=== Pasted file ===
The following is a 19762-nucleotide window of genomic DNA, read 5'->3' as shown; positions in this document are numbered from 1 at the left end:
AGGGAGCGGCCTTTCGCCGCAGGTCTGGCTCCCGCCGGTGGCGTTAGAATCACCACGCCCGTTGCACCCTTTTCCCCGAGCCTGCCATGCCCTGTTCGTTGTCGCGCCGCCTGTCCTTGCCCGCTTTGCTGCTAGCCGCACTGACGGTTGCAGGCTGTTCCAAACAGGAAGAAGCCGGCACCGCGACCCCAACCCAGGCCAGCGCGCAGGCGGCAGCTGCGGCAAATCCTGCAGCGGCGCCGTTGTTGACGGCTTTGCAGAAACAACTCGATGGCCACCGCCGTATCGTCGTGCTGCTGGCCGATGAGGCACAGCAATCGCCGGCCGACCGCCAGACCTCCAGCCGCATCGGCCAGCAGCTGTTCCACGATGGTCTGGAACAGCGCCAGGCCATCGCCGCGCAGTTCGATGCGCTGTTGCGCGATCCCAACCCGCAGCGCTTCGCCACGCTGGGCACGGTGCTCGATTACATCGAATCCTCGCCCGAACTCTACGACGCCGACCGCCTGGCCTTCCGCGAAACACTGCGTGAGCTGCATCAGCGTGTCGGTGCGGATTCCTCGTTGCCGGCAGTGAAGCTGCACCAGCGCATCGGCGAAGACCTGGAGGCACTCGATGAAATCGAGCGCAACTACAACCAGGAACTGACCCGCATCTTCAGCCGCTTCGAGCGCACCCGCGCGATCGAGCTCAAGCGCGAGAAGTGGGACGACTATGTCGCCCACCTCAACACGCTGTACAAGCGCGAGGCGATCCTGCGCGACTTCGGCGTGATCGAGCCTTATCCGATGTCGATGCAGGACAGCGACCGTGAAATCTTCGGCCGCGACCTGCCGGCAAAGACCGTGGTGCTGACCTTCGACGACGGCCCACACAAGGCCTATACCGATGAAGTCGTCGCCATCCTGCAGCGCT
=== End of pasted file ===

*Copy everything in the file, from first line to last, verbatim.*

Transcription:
The following is a 19762-nucleotide window of genomic DNA, read 5'->3' as shown; positions in this document are numbered from 1 at the left end:
AGGGAGCGGCCTTTCGCCGCAGGTCTGGCTCCCGCCGGTGGCGTTAGAATCACCACGCCCGTTGCACCCTTTTCCCCGAGCCTGCCATGCCCTGTTCGTTGTCGCGCCGCCTGTCCTTGCCCGCTTTGCTGCTAGCCGCACTGACGGTTGCAGGCTGTTCCAAACAGGAAGAAGCCGGCACCGCGACCCCAACCCAGGCCAGCGCGCAGGCGGCAGCTGCGGCAAATCCTGCAGCGGCGCCGTTGTTGACGGCTTTGCAGAAACAACTCGATGGCCACCGCCGTATCGTCGTGCTGCTGGCCGATGAGGCACAGCAATCGCCGGCCGACCGCCAGACCTCCAGCCGCATCGGCCAGCAGCTGTTCCACGATGGTCTGGAACAGCGCCAGGCCATCGCCGCGCAGTTCGATGCGCTGTTGCGCGATCCCAACCCGCAGCGCTTCGCCACGCTGGGCACGGTGCTCGATTACATCGAATCCTCGCCCGAACTCTACGACGCCGACCGCCTGGCCTTCCGCGAAACACTGCGTGAGCTGCATCAGCGTGTCGGTGCGGATTCCTCGTTGCCGGCAGTGAAGCTGCACCAGCGCATCGGCGAAGACCTGGAGGCACTCGATGAAATCGAGCGCAACTACAACCAGGAACTGACCCGCATCTTCAGCCGCTTCGAGCGCACCCGCGCGATCGAGCTCAAGCGCGAGAAGTGGGACGACTATGTCGCCCACCTCAACACGCTGTACAAGCGCGAGGCGATCCTGCGCGACTTCGGCGTGATCGAGCCTTATCCGATGTCGATGCAGGACAGCGACCGTGAAATCTTCGGCCGCGACCTGCCGGCAAAGACCGTGGTGCTGACCTTCGACGACGGCCCACACAAGGCCTATACCGATGAAGTCGTCGCCATCCTGCAGCGCT